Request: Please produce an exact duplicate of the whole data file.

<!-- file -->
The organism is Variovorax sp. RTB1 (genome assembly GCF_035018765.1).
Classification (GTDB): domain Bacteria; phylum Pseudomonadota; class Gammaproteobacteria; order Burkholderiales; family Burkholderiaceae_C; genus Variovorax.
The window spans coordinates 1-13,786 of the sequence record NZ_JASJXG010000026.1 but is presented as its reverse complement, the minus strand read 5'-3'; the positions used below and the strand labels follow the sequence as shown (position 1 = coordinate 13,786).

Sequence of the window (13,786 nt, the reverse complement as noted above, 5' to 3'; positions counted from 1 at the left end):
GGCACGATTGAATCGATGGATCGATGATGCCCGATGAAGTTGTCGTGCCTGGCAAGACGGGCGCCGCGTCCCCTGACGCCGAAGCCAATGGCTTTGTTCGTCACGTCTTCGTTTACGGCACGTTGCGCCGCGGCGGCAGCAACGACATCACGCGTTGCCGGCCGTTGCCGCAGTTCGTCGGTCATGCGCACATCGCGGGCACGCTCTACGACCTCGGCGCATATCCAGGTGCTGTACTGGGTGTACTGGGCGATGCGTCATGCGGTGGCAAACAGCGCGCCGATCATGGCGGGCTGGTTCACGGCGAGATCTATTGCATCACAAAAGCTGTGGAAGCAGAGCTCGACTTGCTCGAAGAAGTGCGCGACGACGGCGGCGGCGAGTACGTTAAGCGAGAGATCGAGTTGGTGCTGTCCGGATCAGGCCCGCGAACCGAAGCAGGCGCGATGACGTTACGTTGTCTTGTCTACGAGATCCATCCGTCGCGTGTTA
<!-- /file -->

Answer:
The organism is Variovorax sp. RTB1 (genome assembly GCF_035018765.1).
Classification (GTDB): domain Bacteria; phylum Pseudomonadota; class Gammaproteobacteria; order Burkholderiales; family Burkholderiaceae_C; genus Variovorax.
The window spans coordinates 1-13,786 of the sequence record NZ_JASJXG010000026.1 but is presented as its reverse complement, the minus strand read 5'-3'; the positions used below and the strand labels follow the sequence as shown (position 1 = coordinate 13,786).

Sequence of the window (13,786 nt, the reverse complement as noted above, 5' to 3'; positions counted from 1 at the left end):
GGCACGATTGAATCGATGGATCGATGATGCCCGATGAAGTTGTCGTGCCTGGCAAGACGGGCGCCGCGTCCCCTGACGCCGAAGCCAATGGCTTTGTTCGTCACGTCTTCGTTTACGGCACGTTGCGCCGCGGCGGCAGCAACGACATCACGCGTTGCCGGCCGTTGCCGCAGTTCGTCGGTCATGCGCACATCGCGGGCACGCTCTACGACCTCGGCGCATATCCAGGTGCTGTACTGGGTGTACTGGGCGATGCGTCATGCGGTGGCAAACAGCGCGCCGATCATGGCGGGCTGGTTCACGGCGAGATCTATTGCATCACAAAAGCTGTGGAAGCAGAGCTCGACTTGCTCGAAGAAGTGCGCGACGACGGCGGCGGCGAGTACGTTAAGCGAGAGATCGAGTTGGTGCTGTCCGGATCAGGCCCGCGAACCGAAGCAGGCGCGATGACGTTACGTTGTCTTGTCTACGAGATCCATCCGTCGCGTGTTA